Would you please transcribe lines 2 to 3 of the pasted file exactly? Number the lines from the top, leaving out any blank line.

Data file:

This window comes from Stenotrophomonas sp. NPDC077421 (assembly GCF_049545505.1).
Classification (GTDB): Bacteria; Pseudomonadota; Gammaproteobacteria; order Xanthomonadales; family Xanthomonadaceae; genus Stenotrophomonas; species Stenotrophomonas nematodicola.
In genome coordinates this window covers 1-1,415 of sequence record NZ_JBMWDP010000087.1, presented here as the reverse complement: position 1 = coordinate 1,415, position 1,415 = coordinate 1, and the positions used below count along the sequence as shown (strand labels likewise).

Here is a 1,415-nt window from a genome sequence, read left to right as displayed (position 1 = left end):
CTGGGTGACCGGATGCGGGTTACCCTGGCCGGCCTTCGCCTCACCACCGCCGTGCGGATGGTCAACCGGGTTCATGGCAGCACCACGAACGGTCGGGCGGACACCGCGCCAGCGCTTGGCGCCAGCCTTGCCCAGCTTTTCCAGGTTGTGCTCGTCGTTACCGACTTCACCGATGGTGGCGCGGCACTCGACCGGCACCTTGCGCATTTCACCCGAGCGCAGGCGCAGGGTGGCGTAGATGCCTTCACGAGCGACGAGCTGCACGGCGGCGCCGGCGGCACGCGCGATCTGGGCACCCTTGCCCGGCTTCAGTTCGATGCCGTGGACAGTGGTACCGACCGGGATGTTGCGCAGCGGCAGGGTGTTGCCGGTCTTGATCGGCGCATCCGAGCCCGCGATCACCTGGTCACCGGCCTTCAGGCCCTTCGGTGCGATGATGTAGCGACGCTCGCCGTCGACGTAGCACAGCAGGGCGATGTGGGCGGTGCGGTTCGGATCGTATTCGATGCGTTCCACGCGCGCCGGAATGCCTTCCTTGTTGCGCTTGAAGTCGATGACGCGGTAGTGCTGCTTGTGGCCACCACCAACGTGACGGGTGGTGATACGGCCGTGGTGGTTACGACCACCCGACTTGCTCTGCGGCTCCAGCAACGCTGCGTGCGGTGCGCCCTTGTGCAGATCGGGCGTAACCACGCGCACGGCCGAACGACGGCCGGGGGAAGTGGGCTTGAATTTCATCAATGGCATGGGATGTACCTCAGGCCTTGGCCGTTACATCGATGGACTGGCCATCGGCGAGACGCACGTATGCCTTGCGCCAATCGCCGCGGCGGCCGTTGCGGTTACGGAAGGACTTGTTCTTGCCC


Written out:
Classification (GTDB): Bacteria; Pseudomonadota; Gammaproteobacteria; order Xanthomonadales; family Xanthomonadaceae; genus Stenotrophomonas; species Stenotrophomonas nematodicola.
In genome coordinates this window covers 1-1,415 of sequence record NZ_JBMWDP010000087.1, presented here as the reverse complement: position 1 = coordinate 1,415, position 1,415 = coordinate 1, and the positions used below count along the sequence as shown (strand labels likewise).